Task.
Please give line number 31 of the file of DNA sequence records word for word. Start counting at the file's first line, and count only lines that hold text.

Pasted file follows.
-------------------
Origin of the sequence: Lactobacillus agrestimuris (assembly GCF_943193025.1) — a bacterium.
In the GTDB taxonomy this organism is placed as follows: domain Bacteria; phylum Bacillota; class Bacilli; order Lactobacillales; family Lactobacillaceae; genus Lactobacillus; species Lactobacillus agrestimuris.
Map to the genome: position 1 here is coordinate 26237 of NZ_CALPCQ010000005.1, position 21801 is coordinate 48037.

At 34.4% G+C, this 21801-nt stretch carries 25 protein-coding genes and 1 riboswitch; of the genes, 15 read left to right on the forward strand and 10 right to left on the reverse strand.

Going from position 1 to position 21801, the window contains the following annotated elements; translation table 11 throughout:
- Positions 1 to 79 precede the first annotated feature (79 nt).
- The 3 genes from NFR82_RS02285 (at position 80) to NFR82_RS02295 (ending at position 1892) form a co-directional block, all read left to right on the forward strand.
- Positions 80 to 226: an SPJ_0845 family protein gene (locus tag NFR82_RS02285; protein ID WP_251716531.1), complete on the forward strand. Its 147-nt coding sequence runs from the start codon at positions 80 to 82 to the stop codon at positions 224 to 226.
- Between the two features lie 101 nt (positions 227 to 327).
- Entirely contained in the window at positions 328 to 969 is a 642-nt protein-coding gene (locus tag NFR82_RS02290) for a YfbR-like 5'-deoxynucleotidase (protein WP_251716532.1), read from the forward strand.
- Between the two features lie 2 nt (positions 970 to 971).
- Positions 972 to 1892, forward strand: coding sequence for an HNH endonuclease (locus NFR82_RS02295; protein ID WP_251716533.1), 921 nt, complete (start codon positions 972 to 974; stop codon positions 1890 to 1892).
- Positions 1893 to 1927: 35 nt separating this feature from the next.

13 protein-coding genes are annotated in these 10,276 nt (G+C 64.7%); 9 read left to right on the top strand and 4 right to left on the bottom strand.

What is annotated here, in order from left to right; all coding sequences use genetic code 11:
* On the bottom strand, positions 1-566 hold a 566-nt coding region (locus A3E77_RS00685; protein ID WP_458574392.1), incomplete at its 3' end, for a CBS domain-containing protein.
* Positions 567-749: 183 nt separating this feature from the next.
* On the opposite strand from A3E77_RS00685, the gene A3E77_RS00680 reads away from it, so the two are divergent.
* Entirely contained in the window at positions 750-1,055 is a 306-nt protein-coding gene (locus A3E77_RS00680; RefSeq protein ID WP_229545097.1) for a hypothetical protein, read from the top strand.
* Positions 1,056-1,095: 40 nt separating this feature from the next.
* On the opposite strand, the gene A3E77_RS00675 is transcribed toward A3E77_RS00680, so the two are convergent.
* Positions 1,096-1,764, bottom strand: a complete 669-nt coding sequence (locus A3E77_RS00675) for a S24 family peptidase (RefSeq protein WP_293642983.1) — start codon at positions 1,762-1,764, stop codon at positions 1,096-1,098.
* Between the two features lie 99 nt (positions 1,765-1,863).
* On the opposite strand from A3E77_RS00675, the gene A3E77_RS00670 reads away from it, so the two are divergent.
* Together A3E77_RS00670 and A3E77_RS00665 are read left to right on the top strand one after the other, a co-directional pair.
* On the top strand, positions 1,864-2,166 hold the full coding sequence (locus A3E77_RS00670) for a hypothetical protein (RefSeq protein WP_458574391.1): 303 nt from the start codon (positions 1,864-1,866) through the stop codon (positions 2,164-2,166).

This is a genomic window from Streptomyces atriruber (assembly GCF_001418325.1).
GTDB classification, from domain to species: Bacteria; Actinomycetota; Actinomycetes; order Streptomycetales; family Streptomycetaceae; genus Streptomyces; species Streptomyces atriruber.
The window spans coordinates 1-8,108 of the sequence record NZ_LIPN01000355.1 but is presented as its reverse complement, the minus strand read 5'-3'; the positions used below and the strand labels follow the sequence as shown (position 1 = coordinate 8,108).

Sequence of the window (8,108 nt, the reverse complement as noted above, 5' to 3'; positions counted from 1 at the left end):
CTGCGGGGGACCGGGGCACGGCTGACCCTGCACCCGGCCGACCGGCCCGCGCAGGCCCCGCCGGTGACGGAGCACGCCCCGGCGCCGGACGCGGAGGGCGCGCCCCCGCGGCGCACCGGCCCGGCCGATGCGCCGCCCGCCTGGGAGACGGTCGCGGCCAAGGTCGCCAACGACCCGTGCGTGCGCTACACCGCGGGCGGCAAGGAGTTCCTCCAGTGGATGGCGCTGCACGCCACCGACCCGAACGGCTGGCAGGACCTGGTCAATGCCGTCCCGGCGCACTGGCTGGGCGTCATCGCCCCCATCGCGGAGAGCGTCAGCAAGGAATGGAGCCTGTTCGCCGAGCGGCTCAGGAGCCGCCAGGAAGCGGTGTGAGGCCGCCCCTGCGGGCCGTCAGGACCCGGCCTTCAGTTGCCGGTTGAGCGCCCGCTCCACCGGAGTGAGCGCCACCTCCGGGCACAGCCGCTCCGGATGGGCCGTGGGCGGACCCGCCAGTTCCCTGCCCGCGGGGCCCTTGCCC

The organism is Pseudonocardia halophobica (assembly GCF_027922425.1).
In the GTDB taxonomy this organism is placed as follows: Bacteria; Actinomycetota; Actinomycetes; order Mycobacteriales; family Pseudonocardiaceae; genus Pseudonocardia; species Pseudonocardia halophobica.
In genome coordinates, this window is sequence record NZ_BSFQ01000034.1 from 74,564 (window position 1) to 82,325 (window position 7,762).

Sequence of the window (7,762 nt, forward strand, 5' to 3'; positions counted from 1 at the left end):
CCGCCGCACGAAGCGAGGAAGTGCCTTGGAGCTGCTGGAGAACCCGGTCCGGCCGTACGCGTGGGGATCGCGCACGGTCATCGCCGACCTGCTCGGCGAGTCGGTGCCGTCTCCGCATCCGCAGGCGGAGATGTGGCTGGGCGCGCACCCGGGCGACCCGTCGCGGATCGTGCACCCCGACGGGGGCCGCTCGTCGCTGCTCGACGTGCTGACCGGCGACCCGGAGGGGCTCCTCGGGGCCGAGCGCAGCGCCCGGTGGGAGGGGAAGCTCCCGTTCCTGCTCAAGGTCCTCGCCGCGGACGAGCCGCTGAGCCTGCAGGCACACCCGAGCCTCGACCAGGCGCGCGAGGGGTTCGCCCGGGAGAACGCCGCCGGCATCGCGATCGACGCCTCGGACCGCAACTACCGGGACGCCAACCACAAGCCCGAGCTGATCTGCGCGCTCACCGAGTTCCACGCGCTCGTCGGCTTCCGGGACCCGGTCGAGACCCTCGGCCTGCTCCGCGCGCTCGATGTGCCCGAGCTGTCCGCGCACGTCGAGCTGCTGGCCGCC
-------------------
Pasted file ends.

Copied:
CTGCGGGGGACCGGGGCACGGCTGACCCTGCACCCGGCCGACCGGCCCGCGCAGGCCCCGCCGGTGACGGAGCACGCCCCGGCGCCGGACGCGGAGGGCGCGCCCCCGCGGCGCACCGGCCCGGCCGATGCGCCGCCCGCCTGGGAGACGGTCGCGGCCAAGGTCGCCAACGACCCGTGCGTGCGCTACACCGCGGGCGGCAAGGAGTTCCTCCAGTGGATGGCGCTGCACGCCACCGACCCGAACGGCTGGCAGGACCTGGTCAATGCCGTCCCGGCGCACTGGCTGGGCGTCATCGCCCCCATCGCGGAGAGCGTCAGCAAGGAATGGAGCCTGTTCGCCGAGCGGCTCAGGAGCCGCCAGGAAGCGGTGTGAGGCCGCCCCTGCGGGCCGTCAGGACCCGGCCTTCAGTTGCCGGTTGAGCGCCCGCTCCACCGGAGTGAGCGCCACCTCCGGGCACAGCCGCTCCGGATGGGCCGTGGGCGGACCCGCCAGTTCCCTGCCCGCGGGGCCCTTGCCC